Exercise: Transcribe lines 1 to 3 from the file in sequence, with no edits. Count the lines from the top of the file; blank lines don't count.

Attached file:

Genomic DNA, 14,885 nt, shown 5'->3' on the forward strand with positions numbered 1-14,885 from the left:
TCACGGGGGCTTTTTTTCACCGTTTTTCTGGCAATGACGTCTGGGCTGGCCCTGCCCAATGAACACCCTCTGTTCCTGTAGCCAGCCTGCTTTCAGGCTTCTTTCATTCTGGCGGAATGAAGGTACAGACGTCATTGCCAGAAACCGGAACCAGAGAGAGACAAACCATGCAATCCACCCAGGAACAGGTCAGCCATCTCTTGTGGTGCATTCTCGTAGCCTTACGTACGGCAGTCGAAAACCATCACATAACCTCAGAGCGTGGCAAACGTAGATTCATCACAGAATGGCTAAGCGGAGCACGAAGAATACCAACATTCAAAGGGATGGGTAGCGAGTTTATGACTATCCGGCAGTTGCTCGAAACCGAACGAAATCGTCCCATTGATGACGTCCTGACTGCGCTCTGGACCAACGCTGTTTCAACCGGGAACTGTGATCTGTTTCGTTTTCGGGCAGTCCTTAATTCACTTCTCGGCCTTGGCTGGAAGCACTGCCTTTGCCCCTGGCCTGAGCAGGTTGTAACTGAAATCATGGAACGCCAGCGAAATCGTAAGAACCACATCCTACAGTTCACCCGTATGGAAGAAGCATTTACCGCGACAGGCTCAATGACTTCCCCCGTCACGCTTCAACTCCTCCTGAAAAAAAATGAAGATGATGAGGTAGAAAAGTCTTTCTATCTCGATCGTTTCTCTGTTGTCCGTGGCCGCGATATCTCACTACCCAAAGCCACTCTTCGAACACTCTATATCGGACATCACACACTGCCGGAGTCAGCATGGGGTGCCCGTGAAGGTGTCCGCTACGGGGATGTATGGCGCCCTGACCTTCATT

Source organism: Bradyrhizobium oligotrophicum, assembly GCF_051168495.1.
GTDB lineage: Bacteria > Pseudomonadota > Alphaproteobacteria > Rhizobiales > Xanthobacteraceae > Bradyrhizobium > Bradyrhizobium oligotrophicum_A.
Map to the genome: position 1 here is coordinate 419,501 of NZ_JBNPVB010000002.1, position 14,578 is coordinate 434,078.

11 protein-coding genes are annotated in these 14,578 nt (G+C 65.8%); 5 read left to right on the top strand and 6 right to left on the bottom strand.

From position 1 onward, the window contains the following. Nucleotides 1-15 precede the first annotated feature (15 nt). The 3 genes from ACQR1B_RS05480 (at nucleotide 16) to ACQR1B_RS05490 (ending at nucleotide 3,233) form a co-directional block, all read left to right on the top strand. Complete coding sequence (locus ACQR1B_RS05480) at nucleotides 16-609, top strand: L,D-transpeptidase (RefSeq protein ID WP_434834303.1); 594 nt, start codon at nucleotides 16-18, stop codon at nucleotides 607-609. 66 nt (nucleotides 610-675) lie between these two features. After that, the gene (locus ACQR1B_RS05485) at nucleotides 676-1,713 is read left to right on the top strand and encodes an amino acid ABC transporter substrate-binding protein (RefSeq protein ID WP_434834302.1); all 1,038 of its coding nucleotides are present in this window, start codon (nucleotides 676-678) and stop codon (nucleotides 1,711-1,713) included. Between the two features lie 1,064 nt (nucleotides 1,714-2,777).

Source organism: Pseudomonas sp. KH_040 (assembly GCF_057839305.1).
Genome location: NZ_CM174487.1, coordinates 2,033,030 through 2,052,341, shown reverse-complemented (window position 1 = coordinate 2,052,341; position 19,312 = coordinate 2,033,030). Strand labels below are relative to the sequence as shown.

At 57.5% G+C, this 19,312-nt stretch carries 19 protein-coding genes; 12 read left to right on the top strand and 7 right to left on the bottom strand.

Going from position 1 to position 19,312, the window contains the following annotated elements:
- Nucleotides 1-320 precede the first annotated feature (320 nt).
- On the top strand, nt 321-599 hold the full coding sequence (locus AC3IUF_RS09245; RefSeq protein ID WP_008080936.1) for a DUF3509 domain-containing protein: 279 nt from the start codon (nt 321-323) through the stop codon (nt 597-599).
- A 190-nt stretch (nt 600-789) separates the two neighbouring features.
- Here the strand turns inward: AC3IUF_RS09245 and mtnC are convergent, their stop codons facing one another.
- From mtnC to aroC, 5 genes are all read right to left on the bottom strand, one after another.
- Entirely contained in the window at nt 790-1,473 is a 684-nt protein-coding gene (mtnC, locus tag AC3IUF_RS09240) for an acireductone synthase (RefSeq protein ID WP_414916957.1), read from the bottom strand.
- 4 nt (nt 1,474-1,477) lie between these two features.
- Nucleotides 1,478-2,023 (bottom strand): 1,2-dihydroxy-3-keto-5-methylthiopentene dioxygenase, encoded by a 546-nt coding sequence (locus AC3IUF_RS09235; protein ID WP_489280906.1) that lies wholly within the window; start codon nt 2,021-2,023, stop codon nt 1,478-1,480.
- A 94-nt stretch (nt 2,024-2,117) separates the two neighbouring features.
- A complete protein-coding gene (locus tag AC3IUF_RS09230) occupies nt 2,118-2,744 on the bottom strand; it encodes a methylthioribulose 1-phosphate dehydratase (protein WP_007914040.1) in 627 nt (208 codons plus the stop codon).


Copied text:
Genomic DNA, 14,885 nt, shown 5'->3' on the forward strand with positions numbered 1-14,885 from the left:
TCACGGGGGCTTTTTTTCACCGTTTTTCTGGCAATGACGTCTGGGCTGGCCCTGCCCAATGAACACCCTCTGTTCCTGTAGCCAGCCTGCTTTCAGGCTTCTTTCATTCTGGCGGAATGAAGGTACAGACGTCATTGCCAGAAACCGGAACCAGAGAGAGACAAACCATGCAATCCACCCAGGAACAGGTCAGCCATCTCTTGTGGTGCATTCTCGTAGCCTTACGTACGGCAGTCGAAAACCATCACATAACCTCAGAGCGTGGCAAACGTAGATTCATCACAGAATGGCTAAGCGGAGCACGAAGAATACCAACATTCAAAGGGATGGGTAGCGAGTTTATGACTATCCGGCAGTTGCTCGAAACCGAACGAAATCGTCCCATTGATGACGTCCTGACTGCGCTCTGGACCAACGCTGTTTCAACCGGGAACTGTGATCTGTTTCGTTTTCGGGCAGTCCTTAATTCACTTCTCGGCCTTGGCTGGAAGCACTGCCTTTGCCCCTGGCCTGAGCAGGTTGTAACTGAAATCATGGAACGCCAGCGAAATCGTAAGAACCACATCCTACAGTTCACCCGTATGGAAGAAGCATTTACCGCGACAGGCTCAATGACTTCCCCCGTCACGCTTCAACTCCTCCTGAAAAAAAATGAAGATGATGAGGTAGAAAAGTCTTTCTATCTCGATCGTTTCTCTGTTGTCCGTGGCCGCGATATCTCACTACCCAAAGCCACTCTTCGAACACTCTATATCGGACATCACACACTGCCGGAGTCAGCATGGGGTGCCCGTGAAGGTGTCCGCTACGGGGATGTATGGCGCCCTGACCTTCATT

Source organism: Bradyrhizobium oligotrophicum, assembly GCF_051168495.1.